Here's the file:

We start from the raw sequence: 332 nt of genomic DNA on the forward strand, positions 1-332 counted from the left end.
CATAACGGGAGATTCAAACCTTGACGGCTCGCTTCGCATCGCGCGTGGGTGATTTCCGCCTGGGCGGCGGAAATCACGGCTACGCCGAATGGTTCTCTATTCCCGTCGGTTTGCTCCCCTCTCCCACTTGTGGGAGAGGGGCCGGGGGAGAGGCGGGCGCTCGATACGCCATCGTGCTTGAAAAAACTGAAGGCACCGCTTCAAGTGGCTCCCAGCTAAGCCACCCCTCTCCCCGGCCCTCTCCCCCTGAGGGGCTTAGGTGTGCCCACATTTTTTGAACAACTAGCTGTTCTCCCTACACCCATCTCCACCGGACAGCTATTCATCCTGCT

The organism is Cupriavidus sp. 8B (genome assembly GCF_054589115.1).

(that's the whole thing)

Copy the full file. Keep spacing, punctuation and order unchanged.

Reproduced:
We start from the raw sequence: 332 nt of genomic DNA on the forward strand, positions 1-332 counted from the left end.
CATAACGGGAGATTCAAACCTTGACGGCTCGCTTCGCATCGCGCGTGGGTGATTTCCGCCTGGGCGGCGGAAATCACGGCTACGCCGAATGGTTCTCTATTCCCGTCGGTTTGCTCCCCTCTCCCACTTGTGGGAGAGGGGCCGGGGGAGAGGCGGGCGCTCGATACGCCATCGTGCTTGAAAAAACTGAAGGCACCGCTTCAAGTGGCTCCCAGCTAAGCCACCCCTCTCCCCGGCCCTCTCCCCCTGAGGGGCTTAGGTGTGCCCACATTTTTTGAACAACTAGCTGTTCTCCCTACACCCATCTCCACCGGACAGCTATTCATCCTGCT

The organism is Cupriavidus sp. 8B (genome assembly GCF_054589115.1).